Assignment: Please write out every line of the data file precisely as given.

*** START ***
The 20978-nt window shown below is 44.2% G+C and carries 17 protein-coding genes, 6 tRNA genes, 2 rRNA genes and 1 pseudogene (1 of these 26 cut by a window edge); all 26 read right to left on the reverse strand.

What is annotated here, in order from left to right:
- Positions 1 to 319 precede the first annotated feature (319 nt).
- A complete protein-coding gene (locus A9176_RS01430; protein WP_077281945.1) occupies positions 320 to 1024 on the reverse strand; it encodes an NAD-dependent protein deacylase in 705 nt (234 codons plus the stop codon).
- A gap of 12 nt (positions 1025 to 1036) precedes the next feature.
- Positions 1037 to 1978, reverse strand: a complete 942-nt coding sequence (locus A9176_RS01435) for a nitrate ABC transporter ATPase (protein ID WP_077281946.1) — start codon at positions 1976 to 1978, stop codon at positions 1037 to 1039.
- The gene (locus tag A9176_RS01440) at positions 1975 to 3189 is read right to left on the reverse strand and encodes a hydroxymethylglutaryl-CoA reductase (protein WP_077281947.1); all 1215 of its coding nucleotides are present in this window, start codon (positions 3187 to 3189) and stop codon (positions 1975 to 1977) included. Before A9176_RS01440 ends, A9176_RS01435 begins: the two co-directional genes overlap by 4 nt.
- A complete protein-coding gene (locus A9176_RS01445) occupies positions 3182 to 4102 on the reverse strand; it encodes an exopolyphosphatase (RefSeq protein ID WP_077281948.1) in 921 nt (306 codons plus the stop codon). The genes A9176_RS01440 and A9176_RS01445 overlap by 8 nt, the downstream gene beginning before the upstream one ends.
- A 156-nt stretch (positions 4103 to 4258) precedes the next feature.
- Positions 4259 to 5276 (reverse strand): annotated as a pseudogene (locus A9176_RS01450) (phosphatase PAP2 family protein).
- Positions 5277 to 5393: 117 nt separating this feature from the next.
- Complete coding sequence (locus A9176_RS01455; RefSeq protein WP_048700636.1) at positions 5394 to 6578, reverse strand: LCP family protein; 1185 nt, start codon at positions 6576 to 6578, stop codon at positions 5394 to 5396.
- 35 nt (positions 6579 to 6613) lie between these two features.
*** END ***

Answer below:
The 20978-nt window shown below is 44.2% G+C and carries 17 protein-coding genes, 6 tRNA genes, 2 rRNA genes and 1 pseudogene (1 of these 26 cut by a window edge); all 26 read right to left on the reverse strand.

What is annotated here, in order from left to right:
- Positions 1 to 319 precede the first annotated feature (319 nt).
- A complete protein-coding gene (locus A9176_RS01430; protein WP_077281945.1) occupies positions 320 to 1024 on the reverse strand; it encodes an NAD-dependent protein deacylase in 705 nt (234 codons plus the stop codon).
- A gap of 12 nt (positions 1025 to 1036) precedes the next feature.
- Positions 1037 to 1978, reverse strand: a complete 942-nt coding sequence (locus A9176_RS01435) for a nitrate ABC transporter ATPase (protein ID WP_077281946.1) — start codon at positions 1976 to 1978, stop codon at positions 1037 to 1039.
- The gene (locus tag A9176_RS01440) at positions 1975 to 3189 is read right to left on the reverse strand and encodes a hydroxymethylglutaryl-CoA reductase (protein WP_077281947.1); all 1215 of its coding nucleotides are present in this window, start codon (positions 3187 to 3189) and stop codon (positions 1975 to 1977) included. Before A9176_RS01440 ends, A9176_RS01435 begins: the two co-directional genes overlap by 4 nt.
- A complete protein-coding gene (locus A9176_RS01445) occupies positions 3182 to 4102 on the reverse strand; it encodes an exopolyphosphatase (RefSeq protein ID WP_077281948.1) in 921 nt (306 codons plus the stop codon). The genes A9176_RS01440 and A9176_RS01445 overlap by 8 nt, the downstream gene beginning before the upstream one ends.
- A 156-nt stretch (positions 4103 to 4258) precedes the next feature.
- Positions 4259 to 5276 (reverse strand): annotated as a pseudogene (locus A9176_RS01450) (phosphatase PAP2 family protein).
- Positions 5277 to 5393: 117 nt separating this feature from the next.
- Complete coding sequence (locus A9176_RS01455; RefSeq protein WP_048700636.1) at positions 5394 to 6578, reverse strand: LCP family protein; 1185 nt, start codon at positions 6576 to 6578, stop codon at positions 5394 to 5396.
- 35 nt (positions 6579 to 6613) lie between these two features.